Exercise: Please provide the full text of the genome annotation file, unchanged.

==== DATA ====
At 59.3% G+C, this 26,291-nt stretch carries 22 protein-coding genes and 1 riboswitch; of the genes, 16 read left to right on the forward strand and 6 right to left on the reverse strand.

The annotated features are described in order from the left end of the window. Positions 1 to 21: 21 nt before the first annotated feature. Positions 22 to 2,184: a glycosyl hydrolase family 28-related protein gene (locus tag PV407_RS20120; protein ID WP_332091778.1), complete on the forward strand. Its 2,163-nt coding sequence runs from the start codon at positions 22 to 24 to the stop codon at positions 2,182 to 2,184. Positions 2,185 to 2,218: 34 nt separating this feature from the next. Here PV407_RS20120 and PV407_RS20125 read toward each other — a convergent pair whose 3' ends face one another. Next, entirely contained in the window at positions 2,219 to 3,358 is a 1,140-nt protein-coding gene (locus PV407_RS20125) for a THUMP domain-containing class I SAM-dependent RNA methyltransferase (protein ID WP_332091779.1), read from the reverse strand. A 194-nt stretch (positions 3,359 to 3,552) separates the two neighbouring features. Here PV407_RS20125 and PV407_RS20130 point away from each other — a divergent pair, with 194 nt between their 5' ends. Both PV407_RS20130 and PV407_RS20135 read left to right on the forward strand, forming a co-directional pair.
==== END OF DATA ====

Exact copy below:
At 59.3% G+C, this 26,291-nt stretch carries 22 protein-coding genes and 1 riboswitch; of the genes, 16 read left to right on the forward strand and 6 right to left on the reverse strand.

The annotated features are described in order from the left end of the window. Positions 1 to 21: 21 nt before the first annotated feature. Positions 22 to 2,184: a glycosyl hydrolase family 28-related protein gene (locus tag PV407_RS20120; protein ID WP_332091778.1), complete on the forward strand. Its 2,163-nt coding sequence runs from the start codon at positions 22 to 24 to the stop codon at positions 2,182 to 2,184. Positions 2,185 to 2,218: 34 nt separating this feature from the next. Here PV407_RS20120 and PV407_RS20125 read toward each other — a convergent pair whose 3' ends face one another. Next, entirely contained in the window at positions 2,219 to 3,358 is a 1,140-nt protein-coding gene (locus PV407_RS20125) for a THUMP domain-containing class I SAM-dependent RNA methyltransferase (protein ID WP_332091779.1), read from the reverse strand. A 194-nt stretch (positions 3,359 to 3,552) separates the two neighbouring features. Here PV407_RS20125 and PV407_RS20130 point away from each other — a divergent pair, with 194 nt between their 5' ends. Both PV407_RS20130 and PV407_RS20135 read left to right on the forward strand, forming a co-directional pair.